Monday’s opening of the two-way, trans-Tasman bubble marks one of the most significant moments for the industry since the start of the COVID crisis, with international travel now back on for our most popular overseas destination.
But, perhaps sensibly, New Zealand Prime Minister Jacinda Ardern also outlined what would happen should COVID outbreaks occur in either country – forewarning travelers of likely consequences in much the same way the country stuck with its four-tier ‘Alert Level’ system.
Here, Australian Aviation outlines how the new bubble will start – and stop.
Which airlines are flying?
Qantas and Jetstar will operate 83 percent of their pre-COVID capacity to New Zealand when the bubble launches. The airline group also said it would launch two new routes from Auckland to Cairns and the Gold Coast. In total, it will operate up to 122 return flights per week across the Tasman on 15 routes, or 52,000 seats each week.
Air New Zealand is set to operate up to five daily flights between Sydney and Auckland and also significantly increase its network between the two countries. This will include three daily flights between Auckland and Melbourne, as well as seven flights per week between Auckland and Perth. The total list of direct trans-Tasman destinations includes Auckland, Wellington, Christchurch and Queenstown.
However, Virgin Australia has surprisingly announced it won’t fly most of its New Zealand routes until 31 October, hinting that potential suspensions would add too much “complexity”.
How will pauses work?
Prime Minister Ardern said passengers will fly under the guidance of what she called “flyer beware”. In the event of a COVID cluster, the country will reserve the right to continue, pause or suspend the arrangement.
If a case was found that was clearly linked to a quarantine facility staff member and was well contained, travel will likely continue.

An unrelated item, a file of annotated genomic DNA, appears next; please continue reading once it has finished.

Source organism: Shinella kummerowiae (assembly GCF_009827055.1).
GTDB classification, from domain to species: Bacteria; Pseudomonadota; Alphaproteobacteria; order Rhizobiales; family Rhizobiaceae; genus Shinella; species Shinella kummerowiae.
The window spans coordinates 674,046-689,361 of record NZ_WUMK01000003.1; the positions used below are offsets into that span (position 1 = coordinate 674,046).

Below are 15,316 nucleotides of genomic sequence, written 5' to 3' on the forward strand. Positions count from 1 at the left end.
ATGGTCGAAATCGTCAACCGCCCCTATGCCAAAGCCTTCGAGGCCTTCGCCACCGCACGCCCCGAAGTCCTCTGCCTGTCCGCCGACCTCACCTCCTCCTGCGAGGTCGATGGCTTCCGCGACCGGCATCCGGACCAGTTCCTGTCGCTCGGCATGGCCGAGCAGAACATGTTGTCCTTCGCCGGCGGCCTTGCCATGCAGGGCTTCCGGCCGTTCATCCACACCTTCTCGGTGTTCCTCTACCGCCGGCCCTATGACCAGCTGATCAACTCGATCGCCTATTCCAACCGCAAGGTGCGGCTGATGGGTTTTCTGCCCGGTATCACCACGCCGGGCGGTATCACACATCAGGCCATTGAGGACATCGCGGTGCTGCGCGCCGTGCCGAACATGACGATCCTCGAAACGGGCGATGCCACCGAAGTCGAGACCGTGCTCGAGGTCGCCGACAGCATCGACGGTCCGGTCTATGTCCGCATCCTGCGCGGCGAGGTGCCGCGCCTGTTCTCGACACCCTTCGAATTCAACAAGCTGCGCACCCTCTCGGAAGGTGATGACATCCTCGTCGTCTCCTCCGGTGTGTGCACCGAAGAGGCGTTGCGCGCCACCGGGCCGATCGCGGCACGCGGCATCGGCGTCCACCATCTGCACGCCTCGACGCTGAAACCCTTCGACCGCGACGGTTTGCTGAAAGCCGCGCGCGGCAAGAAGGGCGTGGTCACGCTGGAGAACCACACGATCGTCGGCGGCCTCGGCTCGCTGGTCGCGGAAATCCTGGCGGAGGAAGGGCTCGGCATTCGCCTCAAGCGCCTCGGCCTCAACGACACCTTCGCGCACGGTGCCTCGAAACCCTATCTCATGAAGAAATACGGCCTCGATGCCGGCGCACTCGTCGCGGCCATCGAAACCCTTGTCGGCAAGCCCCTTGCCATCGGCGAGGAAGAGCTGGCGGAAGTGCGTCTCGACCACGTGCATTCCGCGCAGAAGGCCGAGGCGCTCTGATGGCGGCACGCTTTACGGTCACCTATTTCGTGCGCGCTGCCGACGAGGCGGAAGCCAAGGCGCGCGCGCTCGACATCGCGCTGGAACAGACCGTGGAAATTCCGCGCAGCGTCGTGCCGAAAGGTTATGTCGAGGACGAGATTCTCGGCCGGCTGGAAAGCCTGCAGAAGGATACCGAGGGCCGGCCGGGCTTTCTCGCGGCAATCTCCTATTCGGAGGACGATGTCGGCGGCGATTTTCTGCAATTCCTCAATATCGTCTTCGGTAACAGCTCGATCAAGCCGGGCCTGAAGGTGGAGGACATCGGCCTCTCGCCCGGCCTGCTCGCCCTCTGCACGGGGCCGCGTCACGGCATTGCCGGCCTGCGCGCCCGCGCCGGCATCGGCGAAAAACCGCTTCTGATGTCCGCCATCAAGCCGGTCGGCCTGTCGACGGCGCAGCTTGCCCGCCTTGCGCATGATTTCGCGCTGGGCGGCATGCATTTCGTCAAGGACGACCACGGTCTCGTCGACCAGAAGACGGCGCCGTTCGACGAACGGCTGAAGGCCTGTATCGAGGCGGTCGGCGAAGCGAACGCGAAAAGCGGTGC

If a case was found that was not clearly linked, and a state responded by a short lockdown, say, to identify more information, New Zealand would likely pause flights from that state in the same way as flights have been paused previously.
If we saw multiple cases of unknown origin, flights would likely be suspended for a set period of time.
What happens if you’re on holiday and travel is suspended due to an outbreak?
Travellers in an affected state should expect two things, says PM Ardern. First, they must follow the guidelines given to them locally. Second, when travel does resume, they could be asked to do one of four things depending on the risk. Either simply monitor for symptoms, take a test before they depart, isolate on arrival or possibly go into hotel quarantine for up to 14 days.
How will flights be kept safe?
Those flying between the two countries will be on a ‘green zone flight’. That means that there will be no passengers on that flight who have come from anywhere but Australia or New Zealand in the last 14 days. They will also be flown by crew who have not flown on any higher risk routes for a set period of time.
Passengers will need to provide comprehensive information on how they can be contacted while in New Zealand, and they won’t be able to travel if they have cold or flu symptoms. When they fly, they will be required to wear a mask on the flight and will also be asked to download and use the New Zealand COVID trace app.
On arrival, passengers will be taken through ‘green zones’ at the airport, meaning there’ll be no contact with those who are arriving from other parts of the world and going into managed isolation or quarantine facilities.
What happens if the bubble collapses?
New Zealand will reserve 500 hotel quarantine rooms in case hotel quarantine needs to return at short notice. This will be made possible because up to 1,300 rooms will be freed up with the creation of the bubble.